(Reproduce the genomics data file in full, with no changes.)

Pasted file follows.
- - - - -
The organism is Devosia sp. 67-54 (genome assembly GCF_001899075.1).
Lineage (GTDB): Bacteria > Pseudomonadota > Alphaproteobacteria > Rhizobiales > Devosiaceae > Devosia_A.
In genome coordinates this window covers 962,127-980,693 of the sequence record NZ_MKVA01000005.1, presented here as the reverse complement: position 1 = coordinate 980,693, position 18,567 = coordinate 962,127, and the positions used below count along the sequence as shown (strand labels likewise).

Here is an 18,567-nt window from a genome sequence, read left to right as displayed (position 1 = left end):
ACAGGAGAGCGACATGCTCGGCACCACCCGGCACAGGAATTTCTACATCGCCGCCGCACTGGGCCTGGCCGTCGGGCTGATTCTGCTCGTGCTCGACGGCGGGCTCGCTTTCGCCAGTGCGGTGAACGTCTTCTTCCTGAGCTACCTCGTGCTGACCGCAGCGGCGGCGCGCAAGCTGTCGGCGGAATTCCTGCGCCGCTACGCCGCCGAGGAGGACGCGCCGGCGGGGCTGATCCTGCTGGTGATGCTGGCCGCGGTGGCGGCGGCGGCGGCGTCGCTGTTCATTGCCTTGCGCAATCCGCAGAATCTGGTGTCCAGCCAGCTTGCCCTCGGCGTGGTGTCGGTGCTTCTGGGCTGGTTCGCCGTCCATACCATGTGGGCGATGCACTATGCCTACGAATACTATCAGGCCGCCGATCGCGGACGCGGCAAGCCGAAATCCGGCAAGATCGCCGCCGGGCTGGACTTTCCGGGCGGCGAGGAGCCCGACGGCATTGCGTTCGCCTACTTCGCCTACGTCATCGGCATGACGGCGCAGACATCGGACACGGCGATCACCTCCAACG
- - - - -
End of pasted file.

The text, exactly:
The organism is Devosia sp. 67-54 (genome assembly GCF_001899075.1).
Lineage (GTDB): Bacteria > Pseudomonadota > Alphaproteobacteria > Rhizobiales > Devosiaceae > Devosia_A.
In genome coordinates this window covers 962,127-980,693 of the sequence record NZ_MKVA01000005.1, presented here as the reverse complement: position 1 = coordinate 980,693, position 18,567 = coordinate 962,127, and the positions used below count along the sequence as shown (strand labels likewise).

Here is an 18,567-nt window from a genome sequence, read left to right as displayed (position 1 = left end):
ACAGGAGAGCGACATGCTCGGCACCACCCGGCACAGGAATTTCTACATCGCCGCCGCACTGGGCCTGGCCGTCGGGCTGATTCTGCTCGTGCTCGACGGCGGGCTCGCTTTCGCCAGTGCGGTGAACGTCTTCTTCCTGAGCTACCTCGTGCTGACCGCAGCGGCGGCGCGCAAGCTGTCGGCGGAATTCCTGCGCCGCTACGCCGCCGAGGAGGACGCGCCGGCGGGGCTGATCCTGCTGGTGATGCTGGCCGCGGTGGCGGCGGCGGCGGCGTCGCTGTTCATTGCCTTGCGCAATCCGCAGAATCTGGTGTCCAGCCAGCTTGCCCTCGGCGTGGTGTCGGTGCTTCTGGGCTGGTTCGCCGTCCATACCATGTGGGCGATGCACTATGCCTACGAATACTATCAGGCCGCCGATCGCGGACGCGGCAAGCCGAAATCCGGCAAGATCGCCGCCGGGCTGGACTTTCCGGGCGGCGAGGAGCCCGACGGCATTGCGTTCGCCTACTTCGCCTACGTCATCGGCATGACGGCGCAGACATCGGACACGGCGATCACCTCCAACG